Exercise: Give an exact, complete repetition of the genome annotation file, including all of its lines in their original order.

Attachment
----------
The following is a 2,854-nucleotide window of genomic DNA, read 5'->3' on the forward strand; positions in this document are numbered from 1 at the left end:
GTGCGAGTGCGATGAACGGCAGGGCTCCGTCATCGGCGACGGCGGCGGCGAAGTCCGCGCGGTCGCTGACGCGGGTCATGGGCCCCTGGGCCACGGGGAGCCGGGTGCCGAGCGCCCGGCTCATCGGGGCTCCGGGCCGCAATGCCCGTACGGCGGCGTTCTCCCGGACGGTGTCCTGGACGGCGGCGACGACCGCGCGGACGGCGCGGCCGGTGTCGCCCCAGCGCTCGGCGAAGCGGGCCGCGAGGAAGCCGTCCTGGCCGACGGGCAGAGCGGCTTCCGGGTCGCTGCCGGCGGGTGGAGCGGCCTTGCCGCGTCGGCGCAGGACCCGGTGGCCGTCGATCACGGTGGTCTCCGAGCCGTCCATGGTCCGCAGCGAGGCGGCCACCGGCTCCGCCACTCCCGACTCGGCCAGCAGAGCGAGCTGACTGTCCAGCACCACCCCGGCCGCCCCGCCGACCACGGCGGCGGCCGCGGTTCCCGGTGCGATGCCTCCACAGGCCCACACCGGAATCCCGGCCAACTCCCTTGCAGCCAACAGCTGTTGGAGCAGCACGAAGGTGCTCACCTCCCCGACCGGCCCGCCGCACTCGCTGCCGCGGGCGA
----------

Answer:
The following is a 2,854-nucleotide window of genomic DNA, read 5'->3' on the forward strand; positions in this document are numbered from 1 at the left end:
GTGCGAGTGCGATGAACGGCAGGGCTCCGTCATCGGCGACGGCGGCGGCGAAGTCCGCGCGGTCGCTGACGCGGGTCATGGGCCCCTGGGCCACGGGGAGCCGGGTGCCGAGCGCCCGGCTCATCGGGGCTCCGGGCCGCAATGCCCGTACGGCGGCGTTCTCCCGGACGGTGTCCTGGACGGCGGCGACGACCGCGCGGACGGCGCGGCCGGTGTCGCCCCAGCGCTCGGCGAAGCGGGCCGCGAGGAAGCCGTCCTGGCCGACGGGCAGAGCGGCTTCCGGGTCGCTGCCGGCGGGTGGAGCGGCCTTGCCGCGTCGGCGCAGGACCCGGTGGCCGTCGATCACGGTGGTCTCCGAGCCGTCCATGGTCCGCAGCGAGGCGGCCACCGGCTCCGCCACTCCCGACTCGGCCAGCAGAGCGAGCTGACTGTCCAGCACCACCCCGGCCGCCCCGCCGACCACGGCGGCGGCCGCGGTTCCCGGTGCGATGCCTCCACAGGCCCACACCGGAATCCCGGCCAACTCCCTTGCAGCCAACAGCTGTTGGAGCAGCACGAAGGTGCTCACCTCCCCGACCGGCCCGCCGCACTCGCTGCCGCGGGCGA